# Time of Measurement Vs Number of Measurements

Let's say that an experiment has to determine the number of cosmic muon at sea level. The appropriate equipment is ready to measure the counting rate.

I can think of two ways

1. Count for 10 minutes, so as to reduce the relevant error.
2. Count 10 times(1 minute/measurement)

Which is the best measurement? Are they equal?

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## 1 Answer

Well, in essence, they're equivalent. But you're probably comparing apples to oranges here – depending on your detector.

The error in your measurement will almost certainly be determined by statistical noise. Depending on the size of your detector (and its orientation), you might get 10 muons in far less than 10 minutes, meaning you could improve your statistics by using the first method. On the other hand, if you have a small detector, it may take far more than 10 minutes to get 10 muons, so the second method would be preferable.

Cosmic rays arrive basically independently of each other, so you will see a lot of what's called shot noise. This is just statistical noise in the number of arrivals (which follows a Poisson distribution, if you want to look up the statistics). This noise will be your dominant source of error unless your method of keeping time is wildly noisy. If you make $N$ measurements, the statistical uncertainty in your rate will be proportional to $1/\sqrt{N}$. To minimize this uncertainty, you always want to measure as many samples as possible to improve your statistics. Since the underlying rate is actually constant, this is equivalent to measuring for as long as possible.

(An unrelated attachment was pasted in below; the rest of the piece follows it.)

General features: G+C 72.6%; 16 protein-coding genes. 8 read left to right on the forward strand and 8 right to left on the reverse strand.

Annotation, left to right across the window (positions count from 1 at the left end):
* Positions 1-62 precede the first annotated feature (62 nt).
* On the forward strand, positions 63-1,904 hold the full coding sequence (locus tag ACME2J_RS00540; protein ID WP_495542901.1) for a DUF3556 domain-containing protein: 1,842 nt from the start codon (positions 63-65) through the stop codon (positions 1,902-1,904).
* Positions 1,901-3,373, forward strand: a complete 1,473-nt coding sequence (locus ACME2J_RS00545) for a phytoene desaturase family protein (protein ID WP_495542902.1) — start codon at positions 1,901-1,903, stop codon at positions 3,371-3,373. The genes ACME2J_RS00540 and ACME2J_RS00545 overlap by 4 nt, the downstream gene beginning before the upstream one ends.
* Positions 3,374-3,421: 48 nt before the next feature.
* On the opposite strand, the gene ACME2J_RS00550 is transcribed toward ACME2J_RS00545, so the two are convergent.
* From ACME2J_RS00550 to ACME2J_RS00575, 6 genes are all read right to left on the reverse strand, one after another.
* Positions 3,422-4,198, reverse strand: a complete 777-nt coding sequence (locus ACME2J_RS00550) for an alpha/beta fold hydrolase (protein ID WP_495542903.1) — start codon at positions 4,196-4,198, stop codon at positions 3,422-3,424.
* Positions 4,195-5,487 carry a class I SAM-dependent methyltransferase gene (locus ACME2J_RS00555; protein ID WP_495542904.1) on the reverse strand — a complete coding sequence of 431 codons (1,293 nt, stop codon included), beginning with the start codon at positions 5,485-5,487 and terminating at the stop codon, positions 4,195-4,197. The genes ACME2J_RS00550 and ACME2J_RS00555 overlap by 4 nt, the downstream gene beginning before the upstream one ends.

If, as you seem to suggest, your detector is just the right size so that it really does average 1 muon per minute, then the methods are identical. In particular, the results you get with the two methods will be within the statistical uncertainty of each other.

But generally, you just want to measure for as long as possible to minimize the noise. Deciding how long you have is probably dominated by personal/social factors more than science.

[Depending on how you do things, your second method may also be prone to fencepost error.]

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Good answer. I'd also say this can become a practical question if the experiment is powered by a battery. For example, what if you were counting earthquake on Mars - is it better to count for one long continuous time interval, or make repeated shorter duration measurements over a longer period of time. – Mark Rovetta May 22 '13 at 16:55
Thank you very much for your answer! That was exactly what I had in mind. They are practically the same, but I hoped that statistics could say which is the best, regardless of the practical limitations... – Thanos May 22 '13 at 19:22